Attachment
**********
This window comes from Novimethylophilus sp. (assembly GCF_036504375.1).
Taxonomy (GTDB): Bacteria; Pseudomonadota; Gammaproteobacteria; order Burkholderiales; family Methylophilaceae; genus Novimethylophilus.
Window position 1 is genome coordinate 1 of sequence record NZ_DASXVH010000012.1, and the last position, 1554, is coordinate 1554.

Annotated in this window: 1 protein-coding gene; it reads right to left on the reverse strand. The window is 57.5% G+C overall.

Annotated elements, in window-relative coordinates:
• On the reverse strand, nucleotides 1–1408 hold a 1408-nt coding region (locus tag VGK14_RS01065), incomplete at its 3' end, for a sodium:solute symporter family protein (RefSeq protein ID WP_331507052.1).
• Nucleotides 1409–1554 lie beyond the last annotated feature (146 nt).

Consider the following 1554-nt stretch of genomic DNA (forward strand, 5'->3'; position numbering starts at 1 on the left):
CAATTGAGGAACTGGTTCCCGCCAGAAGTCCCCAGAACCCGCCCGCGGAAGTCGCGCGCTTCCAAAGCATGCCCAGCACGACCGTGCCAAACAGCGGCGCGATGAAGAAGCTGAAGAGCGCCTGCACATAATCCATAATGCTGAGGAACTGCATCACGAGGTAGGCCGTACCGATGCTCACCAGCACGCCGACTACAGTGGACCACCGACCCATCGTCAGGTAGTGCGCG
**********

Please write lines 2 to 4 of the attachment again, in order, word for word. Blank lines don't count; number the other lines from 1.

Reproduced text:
Taxonomy (GTDB): Bacteria; Pseudomonadota; Gammaproteobacteria; order Burkholderiales; family Methylophilaceae; genus Novimethylophilus.
Window position 1 is genome coordinate 1 of sequence record NZ_DASXVH010000012.1, and the last position, 1554, is coordinate 1554.

Annotated in this window: 1 protein-coding gene; it reads right to left on the reverse strand. The window is 57.5% G+C overall.